Labour Party warns Britain’s health service ‘on life support’

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Britain’s opposition Labour Party Monday claimed the National Health Service (NHS) was ‘on life support’ as it turned its attention to the state-run service, which is a key issue for the UK’s May 7 general election.

Labour Party warns Britain’s health service ‘on life support’



UK’s Cameron launches re-election campaign with health vow

MANCHESTER, United Kingdom, March 28, 2015 (AFP) – British Prime Minister David Cameron kicked off his re-election campaign Saturday for May’s tight poll by echoing his main rival with a new promise to improve the state-run National Health Service (NHS).

Cameron’s centre-right Conservatives are neck-and-neck in opinion polls with the main opposition centre-left Labour, led by Ed Miliband, who says May 7’s vote will be the tightest for a generation.

In a rallying call to activists at his Conservative party’s spring conference in Manchester, northwest England, Cameron vowed to deliver a “truly seven-day NHS” providing a service as easy to access in the evenings and at weekends as on weekdays.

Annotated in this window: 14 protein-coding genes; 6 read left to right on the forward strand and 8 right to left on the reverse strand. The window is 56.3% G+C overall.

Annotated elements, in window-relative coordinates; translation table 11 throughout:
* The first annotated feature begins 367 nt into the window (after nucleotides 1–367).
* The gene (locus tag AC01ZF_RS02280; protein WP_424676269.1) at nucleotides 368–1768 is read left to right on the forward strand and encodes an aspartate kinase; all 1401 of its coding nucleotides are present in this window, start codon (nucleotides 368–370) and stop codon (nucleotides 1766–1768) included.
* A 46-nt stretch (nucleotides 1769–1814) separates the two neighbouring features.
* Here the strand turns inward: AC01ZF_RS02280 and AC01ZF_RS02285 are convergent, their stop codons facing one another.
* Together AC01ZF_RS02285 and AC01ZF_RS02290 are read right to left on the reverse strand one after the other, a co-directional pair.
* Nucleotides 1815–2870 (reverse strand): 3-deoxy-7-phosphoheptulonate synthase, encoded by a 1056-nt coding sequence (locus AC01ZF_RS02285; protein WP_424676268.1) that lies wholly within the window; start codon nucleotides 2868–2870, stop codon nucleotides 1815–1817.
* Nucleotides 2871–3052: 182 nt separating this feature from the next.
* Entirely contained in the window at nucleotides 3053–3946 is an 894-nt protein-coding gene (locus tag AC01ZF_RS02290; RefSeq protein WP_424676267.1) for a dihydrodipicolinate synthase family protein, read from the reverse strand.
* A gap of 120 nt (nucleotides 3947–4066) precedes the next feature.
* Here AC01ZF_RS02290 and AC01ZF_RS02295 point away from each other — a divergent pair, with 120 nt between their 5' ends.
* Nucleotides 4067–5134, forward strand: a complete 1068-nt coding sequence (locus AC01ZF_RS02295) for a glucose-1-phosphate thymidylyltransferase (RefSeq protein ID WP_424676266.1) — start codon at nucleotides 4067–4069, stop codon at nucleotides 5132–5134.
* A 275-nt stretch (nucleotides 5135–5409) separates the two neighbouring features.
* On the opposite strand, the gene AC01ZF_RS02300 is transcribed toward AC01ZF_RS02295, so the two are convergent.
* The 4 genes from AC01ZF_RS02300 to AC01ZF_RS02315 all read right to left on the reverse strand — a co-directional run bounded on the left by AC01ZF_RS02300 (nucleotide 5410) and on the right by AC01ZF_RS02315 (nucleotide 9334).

Polling by Ipsos MORI indicates that the NHS, which provides across-the-board care for Britons and is mostly free, is the most important issue for voters.

“For years it’s been too hard to access the NHS out of hours. But illness doesn’t respect working hours,” Cameron said in a speech 40 days before the election.

“The truth is that you are more likely to die if you turn up at the hospital at the weekend.”

He added: “With a future Conservative government, we would have a truly seven-day NHS.”

The British Medical Association, the trade union for doctors, warned that the NHS was already at “breaking point” and that Cameron had not outlined how he would fund the plan.

Miliband kicked off Labour’s campaign Friday by pledging to protect the NHS from what he claims is creeping privatisation under Cameron’s Conservative-Liberal Democrat coalition.

He promised a new five percent cap on profits for private companies which take on NHS contracts worth over £500,000 (680,000 euros, $745,000) and vowed to spend £2.5 billion more than the Conservatives on the health service.

All parties have been electioneering since the start of the year but the campaign proper only got under way after parliament shut up shop on Thursday.

While the NHS is a key election issue, the Conservatives’ main focus is on the economy, which has emerged from recession into growth under the coalition as Britain’s deficit has been halved.


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